Our current condition as a global business society is marked by destructive, as well as positive, outcomes of a rapidly changing, worldwide business and economic climate. No business, division, or employee – whether your organization is five people, a 50-person small business, or a 50,000-employee, multinational corporation, is going untouched.

In an age of restructuring, downsizing, reorganizing and a general re-evaluation of purpose, mission, corporate destiny and direction, a concern for employee as well as organizational productivity is at an all-time high, resulting in excessive stress. “Stress” can be defined as “a state of mental or emotional strain or tension resulting from adverse or very demanding circumstances.” Based on rapid change, businesses are being pulled apart by unnecessary stress across all levels of the organization, and are therefore being less productive.

What is employee and organizational productivity, and what are the essentials involved in attaining it? Following are just a few of the “basics.”

Productivity is when an individual or organization grows and achieves greater success with the least amount of wasted resources, effort and time, resulting in less stress and a more stable, congruent business environment. This definition takes into consideration a number of issues:

– Reduced employee turnover
– High levels of employee satisfaction and empowerment
– Profits that can sustain the organization’s continued growth
– Market share that can contribute to continuation of the business enterprise
– Effective communication throughout the organization as well as in the marketplace
– Well-trained and motivated employees throughout the organization
– Innovative product development and a sensitivity to what consumers want and need now, as well as what they will want and need in the future
– Strong leadership and vision
– Management team in touch with the reality of the marketplace as well as the internal issues within their own organization
– Clear, established corporate direction uniformly communicated throughout the organization
– Corporate accountability at every level
– Definition of what success is for that organization
– Commitment to the health of the community, whether that community is the provincial/state, national, or global population.

I’m often asked by my corporate clients how to mitigate unnecessary stress, and improve sales, management or overall organization productivity. It’s never a simple answer, as you can see from the aforementioned list… and it’s not a complete list of the issues worthy of being considered when you evaluate overall organizational productivity and effectiveness. There are several key issues to consider:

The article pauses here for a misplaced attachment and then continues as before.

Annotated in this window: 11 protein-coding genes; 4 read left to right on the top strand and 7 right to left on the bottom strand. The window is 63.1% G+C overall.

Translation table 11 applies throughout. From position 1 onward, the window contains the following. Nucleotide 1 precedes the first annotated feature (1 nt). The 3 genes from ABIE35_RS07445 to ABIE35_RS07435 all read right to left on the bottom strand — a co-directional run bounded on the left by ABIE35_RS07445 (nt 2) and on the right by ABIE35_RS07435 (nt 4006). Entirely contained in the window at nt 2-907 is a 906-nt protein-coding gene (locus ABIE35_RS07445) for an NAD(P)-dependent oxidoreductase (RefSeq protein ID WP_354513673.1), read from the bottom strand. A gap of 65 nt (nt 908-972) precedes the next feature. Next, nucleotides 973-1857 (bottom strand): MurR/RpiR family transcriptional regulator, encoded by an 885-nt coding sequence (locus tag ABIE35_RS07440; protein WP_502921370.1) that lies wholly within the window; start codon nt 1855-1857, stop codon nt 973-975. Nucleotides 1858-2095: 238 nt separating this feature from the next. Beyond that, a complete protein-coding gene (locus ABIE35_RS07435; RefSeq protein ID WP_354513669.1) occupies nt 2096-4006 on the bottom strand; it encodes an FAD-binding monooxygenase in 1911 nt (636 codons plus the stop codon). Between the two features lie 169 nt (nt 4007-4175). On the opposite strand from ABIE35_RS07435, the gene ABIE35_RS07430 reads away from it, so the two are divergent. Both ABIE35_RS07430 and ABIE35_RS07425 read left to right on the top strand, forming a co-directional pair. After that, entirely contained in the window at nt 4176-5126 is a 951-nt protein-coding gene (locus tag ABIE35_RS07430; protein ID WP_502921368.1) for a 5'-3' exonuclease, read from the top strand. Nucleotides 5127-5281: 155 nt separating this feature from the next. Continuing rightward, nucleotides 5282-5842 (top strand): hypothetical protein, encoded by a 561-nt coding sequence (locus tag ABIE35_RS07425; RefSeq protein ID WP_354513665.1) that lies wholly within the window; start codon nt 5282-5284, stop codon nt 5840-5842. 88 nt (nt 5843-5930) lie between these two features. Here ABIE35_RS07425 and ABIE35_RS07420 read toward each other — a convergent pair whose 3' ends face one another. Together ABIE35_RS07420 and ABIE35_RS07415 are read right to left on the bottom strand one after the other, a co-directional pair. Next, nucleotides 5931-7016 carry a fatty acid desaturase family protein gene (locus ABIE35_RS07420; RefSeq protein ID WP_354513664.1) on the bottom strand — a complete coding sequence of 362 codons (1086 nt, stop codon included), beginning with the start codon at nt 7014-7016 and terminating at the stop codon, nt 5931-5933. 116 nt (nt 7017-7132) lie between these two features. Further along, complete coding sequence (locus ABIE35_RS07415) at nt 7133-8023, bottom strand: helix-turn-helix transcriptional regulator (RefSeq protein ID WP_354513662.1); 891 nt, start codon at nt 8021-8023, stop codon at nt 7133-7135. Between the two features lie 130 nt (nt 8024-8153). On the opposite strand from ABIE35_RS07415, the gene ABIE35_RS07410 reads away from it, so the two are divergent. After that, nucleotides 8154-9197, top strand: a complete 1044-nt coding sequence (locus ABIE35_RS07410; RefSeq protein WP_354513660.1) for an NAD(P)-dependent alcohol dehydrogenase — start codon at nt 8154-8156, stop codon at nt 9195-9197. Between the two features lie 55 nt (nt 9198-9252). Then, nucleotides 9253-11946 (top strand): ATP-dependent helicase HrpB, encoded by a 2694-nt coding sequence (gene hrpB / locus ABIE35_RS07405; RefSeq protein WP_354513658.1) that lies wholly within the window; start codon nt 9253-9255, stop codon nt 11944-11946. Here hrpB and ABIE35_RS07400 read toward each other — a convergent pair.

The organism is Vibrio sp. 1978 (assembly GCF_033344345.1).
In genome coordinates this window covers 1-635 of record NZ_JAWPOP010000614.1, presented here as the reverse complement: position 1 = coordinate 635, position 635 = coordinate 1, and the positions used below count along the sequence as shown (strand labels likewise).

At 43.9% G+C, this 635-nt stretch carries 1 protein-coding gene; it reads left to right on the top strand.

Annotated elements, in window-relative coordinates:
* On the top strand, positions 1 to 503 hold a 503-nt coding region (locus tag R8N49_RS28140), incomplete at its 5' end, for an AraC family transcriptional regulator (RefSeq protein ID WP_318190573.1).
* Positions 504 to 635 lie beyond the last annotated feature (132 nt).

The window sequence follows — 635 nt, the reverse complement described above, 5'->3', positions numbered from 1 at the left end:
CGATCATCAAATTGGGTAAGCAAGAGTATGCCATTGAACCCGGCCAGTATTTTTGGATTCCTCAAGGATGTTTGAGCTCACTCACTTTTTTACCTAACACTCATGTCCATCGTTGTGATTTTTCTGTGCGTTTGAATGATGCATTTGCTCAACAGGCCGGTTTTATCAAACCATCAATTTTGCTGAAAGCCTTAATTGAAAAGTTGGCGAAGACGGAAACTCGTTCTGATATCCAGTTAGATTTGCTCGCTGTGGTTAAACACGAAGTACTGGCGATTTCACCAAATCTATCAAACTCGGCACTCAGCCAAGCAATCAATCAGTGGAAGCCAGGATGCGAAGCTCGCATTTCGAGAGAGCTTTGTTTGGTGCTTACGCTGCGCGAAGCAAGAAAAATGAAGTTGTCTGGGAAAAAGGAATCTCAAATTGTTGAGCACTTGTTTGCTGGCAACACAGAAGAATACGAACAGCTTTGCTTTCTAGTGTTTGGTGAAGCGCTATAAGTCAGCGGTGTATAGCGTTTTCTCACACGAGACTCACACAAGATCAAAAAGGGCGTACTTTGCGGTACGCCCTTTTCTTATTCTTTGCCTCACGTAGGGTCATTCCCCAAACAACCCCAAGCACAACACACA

– Foster employee, customer, and market loyalty through differentiation, and an understanding of how SIGNIFICANT your business and its mission really are.
– Optimize your management style. Always keep your edge honed by understanding what you don’t know about market conditions, and your ability to stay innovative and manage through them.
– Elevate your corporate culture. All businesses have culture, whether it’s intentional or not; cultures can create themselves. Unless you focus on deliberately sculpting a culture that’s congruent with your ideals, your culture might evolve in the wrong direction.
– Enhance communication patterns and systems. Know how your team communicates, and apply communication styles effectively. Don’t leave it to chance…
– Specify your corporate direction/vision/prime focus. If you don’t specify it, it will “specify” itself, in ways that are not always favorable. Make sure that everyone associated with your business knows what you stand for.
– Bolster and train toward competence levels of your employees. TRAINING, TRAINING, TRAINING! Equip and ensure that everyone who’s working within your organization is as good as they CAN be.
– Be aware of and augment your competitive posture. The marketplace can be brutal, especially if you don’t stand strong amidst it. Know your differentiators and leverage them.
– Remain consciousness of the perception(s) of your organization in the marketplace (vendors, customers, competitors). This is beyond your implied USP; it’s what the marketplace REALLY thinks about your business. KNOW this, and change it if you must.
– Maintain attentive to the attitudes and perceptions of your organization by your employees. Internal factors are the primary effectors of external results. Each of your employees represents the face of your business. Are they representing it the way you want them to? There’s huge opportunity to optimize this…

A lot to consider? Perhaps. But, if you want a productive, less stressed, more effective organization, and to not pay only lip service to productivity, spend some thinking time about these points, as well as other issues that affect your organization. Then stop thinking, and DO something about it.